Verry Limited’s Adjudication Notice referring to the release and payment of
the first half of retention was to be considered against the background that was known to the parties at the time or shortly before the issue of the notice.
It was clear that the subject matter of the dispute required an adjudicator to consider the interim valuation machinery of the contract, to open up review
and revise the last certificate therefore carrying out a full revaluation in order to determine whether retention should or should not be released. While Verry had not specifically challenged the release of retention with Mikvah,
they had taken issue with allegation of defects, which impacted upon the financial calculation of the Interim Certificate which in turn determined whether retention would be released. Consideration of the defects was therefore an integral part of the adjudication even though it was not specifically mentioned in the Adjudication Notice.
The adjudicator had decided that he could not revalue the work nor consider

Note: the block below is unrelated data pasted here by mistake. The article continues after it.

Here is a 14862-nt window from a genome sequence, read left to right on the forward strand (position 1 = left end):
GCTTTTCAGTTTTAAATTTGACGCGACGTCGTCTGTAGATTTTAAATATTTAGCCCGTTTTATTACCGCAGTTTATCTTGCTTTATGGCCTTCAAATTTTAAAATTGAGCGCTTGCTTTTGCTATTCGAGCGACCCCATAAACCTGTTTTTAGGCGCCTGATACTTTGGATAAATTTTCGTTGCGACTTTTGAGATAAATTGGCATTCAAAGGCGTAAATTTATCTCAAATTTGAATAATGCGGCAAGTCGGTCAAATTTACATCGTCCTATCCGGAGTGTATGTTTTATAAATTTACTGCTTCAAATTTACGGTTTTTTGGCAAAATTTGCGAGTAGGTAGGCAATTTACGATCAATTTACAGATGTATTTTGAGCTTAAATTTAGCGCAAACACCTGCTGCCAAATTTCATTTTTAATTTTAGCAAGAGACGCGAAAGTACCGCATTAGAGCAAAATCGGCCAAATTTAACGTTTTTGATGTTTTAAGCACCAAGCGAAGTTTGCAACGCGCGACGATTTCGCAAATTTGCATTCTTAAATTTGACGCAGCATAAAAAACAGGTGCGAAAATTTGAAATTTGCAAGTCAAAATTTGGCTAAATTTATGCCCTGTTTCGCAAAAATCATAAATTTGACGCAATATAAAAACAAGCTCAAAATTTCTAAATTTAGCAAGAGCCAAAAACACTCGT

any defects. This was based on his incorrect understanding of Ferson 4v Levolux A.T. Limited. The adjudicator felt that he was Contractors Limited
bound by his previous gross valuation of the work in the second adjudication. However, this rationale failed to consider the contractual interim valuation
machinery of the contract, which provided him with the ability to revalue the
5.  EWHC 1285 works on a gross basis. The adjudicator’s error in failing to value the works
(TCC). afresh and failure to consider the defects was an error of law, and was also unfair to Mikvah.
HHJ Thornton QC considered whether these jurisdictional errors were so
fundamental as to transform the third adjudication decision into a decision that a different question or dispute to that which was actually referred. On
balance he decided that the adjudicator had answered the right question albeit
incorrectly. However, he wanted to provide Mikvah with an opportunity to refer
their defects dispute to adjudication and therefore proposed that the judgment would not be drawn up for 6 weeks in order to provide Mikvah with an opportunity to refer the defects issue to adjudication and receive a decision which could then be considered against the enforcement of this decision in order to arrive at a balance to be paid to one or the other party.